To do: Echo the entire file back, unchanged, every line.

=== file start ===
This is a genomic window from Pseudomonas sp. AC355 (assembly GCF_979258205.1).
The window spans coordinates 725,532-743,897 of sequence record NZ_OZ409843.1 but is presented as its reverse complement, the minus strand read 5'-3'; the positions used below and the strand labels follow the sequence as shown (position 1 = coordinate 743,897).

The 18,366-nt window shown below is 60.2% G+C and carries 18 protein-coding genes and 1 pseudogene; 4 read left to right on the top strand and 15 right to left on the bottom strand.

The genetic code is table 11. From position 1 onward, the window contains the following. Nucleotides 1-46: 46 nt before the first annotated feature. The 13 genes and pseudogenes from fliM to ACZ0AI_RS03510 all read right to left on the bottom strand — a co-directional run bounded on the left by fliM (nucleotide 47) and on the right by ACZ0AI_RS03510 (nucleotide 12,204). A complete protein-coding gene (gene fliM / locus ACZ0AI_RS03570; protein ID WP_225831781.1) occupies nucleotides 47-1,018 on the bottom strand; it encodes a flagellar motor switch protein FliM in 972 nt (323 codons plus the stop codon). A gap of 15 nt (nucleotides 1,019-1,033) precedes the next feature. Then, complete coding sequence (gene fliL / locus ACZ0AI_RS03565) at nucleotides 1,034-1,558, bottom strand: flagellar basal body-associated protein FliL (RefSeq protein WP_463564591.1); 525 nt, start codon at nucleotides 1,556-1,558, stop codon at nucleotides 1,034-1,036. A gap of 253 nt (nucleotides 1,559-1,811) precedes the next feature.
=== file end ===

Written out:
This is a genomic window from Pseudomonas sp. AC355 (assembly GCF_979258205.1).
The window spans coordinates 725,532-743,897 of sequence record NZ_OZ409843.1 but is presented as its reverse complement, the minus strand read 5'-3'; the positions used below and the strand labels follow the sequence as shown (position 1 = coordinate 743,897).

The 18,366-nt window shown below is 60.2% G+C and carries 18 protein-coding genes and 1 pseudogene; 4 read left to right on the top strand and 15 right to left on the bottom strand.

The genetic code is table 11. From position 1 onward, the window contains the following. Nucleotides 1-46: 46 nt before the first annotated feature. The 13 genes and pseudogenes from fliM to ACZ0AI_RS03510 all read right to left on the bottom strand — a co-directional run bounded on the left by fliM (nucleotide 47) and on the right by ACZ0AI_RS03510 (nucleotide 12,204). A complete protein-coding gene (gene fliM / locus ACZ0AI_RS03570; protein ID WP_225831781.1) occupies nucleotides 47-1,018 on the bottom strand; it encodes a flagellar motor switch protein FliM in 972 nt (323 codons plus the stop codon). A gap of 15 nt (nucleotides 1,019-1,033) precedes the next feature. Then, complete coding sequence (gene fliL / locus ACZ0AI_RS03565) at nucleotides 1,034-1,558, bottom strand: flagellar basal body-associated protein FliL (RefSeq protein WP_463564591.1); 525 nt, start codon at nucleotides 1,556-1,558, stop codon at nucleotides 1,034-1,036. A gap of 253 nt (nucleotides 1,559-1,811) precedes the next feature.